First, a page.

The result is that players need to think very carefully on whether they want to control buildings that give additional workers; they may be beneficial, but when space runs out they are very much a burden. This then creates interesting strategical choices on whether to invest in more workers or to go for other types of buildings.

And it’s not a stand-alone choice, it very much depends on what the other players are doing as well; if everybody else is investing in other buildings, then having a few more workers of your own means you’ll still be able to place them without too much trouble.

The good, the bad and the unexpected

One of the two types of space scarcity works like a charm. The other has some… Side effects.

Can you guess which one is which?

Well no worry, I’m going to tell you!

(No) space: The final frontier!

When there is not enough space for all workers the result is that all possible worker spaces get filled and thus that all associated actions are taken. A number of those actions benefit not just the player taking them, but other players as well (think of role selection, but through placing a worker instead of taking a card). For any given action there are only two options: I take the action or someone else takes the action.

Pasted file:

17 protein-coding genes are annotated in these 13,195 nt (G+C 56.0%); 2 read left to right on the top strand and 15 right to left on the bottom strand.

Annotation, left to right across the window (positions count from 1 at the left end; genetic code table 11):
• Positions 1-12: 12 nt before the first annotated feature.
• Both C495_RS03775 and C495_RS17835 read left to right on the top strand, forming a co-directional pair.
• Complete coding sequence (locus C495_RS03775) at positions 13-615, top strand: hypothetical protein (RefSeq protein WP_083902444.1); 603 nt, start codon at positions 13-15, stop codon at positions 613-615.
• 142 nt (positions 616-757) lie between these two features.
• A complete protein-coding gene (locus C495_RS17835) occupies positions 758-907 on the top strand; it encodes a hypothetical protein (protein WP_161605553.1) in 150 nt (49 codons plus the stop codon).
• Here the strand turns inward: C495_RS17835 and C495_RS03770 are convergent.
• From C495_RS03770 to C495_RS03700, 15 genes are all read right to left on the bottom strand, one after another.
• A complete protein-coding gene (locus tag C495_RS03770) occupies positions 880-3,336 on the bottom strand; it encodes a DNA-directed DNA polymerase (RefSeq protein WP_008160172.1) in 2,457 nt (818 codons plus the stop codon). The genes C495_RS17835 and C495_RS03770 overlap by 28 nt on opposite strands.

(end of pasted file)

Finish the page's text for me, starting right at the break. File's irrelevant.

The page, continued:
This is actually quite a bit less interesting than what happens for most games: I take the action, someone else takes the action or the action doesn’t happen.

When all actions are taken there is still jostling for getting the actions that you really want, but there is no tension about which actions exactly will have happened when the round has ended.

Worse, when there are limited spaces at some point players are “forced” to place workers in spaces they aren’t really interested in or even worse, would actively prefer not to take. Technically they have the choice of not placing a worker, but if the downside is high (which it was in my game) then it’s not really a choice at all. And thus this mechanic took away player agency and resulted in a lot of frustration

Bad choice of space scarcity! And thus “too little space for all workers” will be taken care of in the next iteration.

Without space everybody can hear you scream!

What do you mean that space can be scarce?!
The other option for making space scarce, jostling for positions for Expert workers, however works well. It indeed creates a sense of urgency about “having to get rid of” your Expert workers.

So why does this work but scarcity of space for all workers doesn’t?

The fundamental difference I feel is that Expert-space-scarcity doesn’t take away options. An Expert worker can be used for any space, though at a penalty. You’d like to avoid that penalty, and so you’ll work towards that, but you don’t have to. This gives the player control.

For the full-space-scarcity on the other hand at some point it becomes clear how many spaces there and thus for how many workers you’re going to have to take a penalty. There are some actions you can take to increase spaces during a turn, but they help everybody (almost) equally and thus do not really give a sense of control.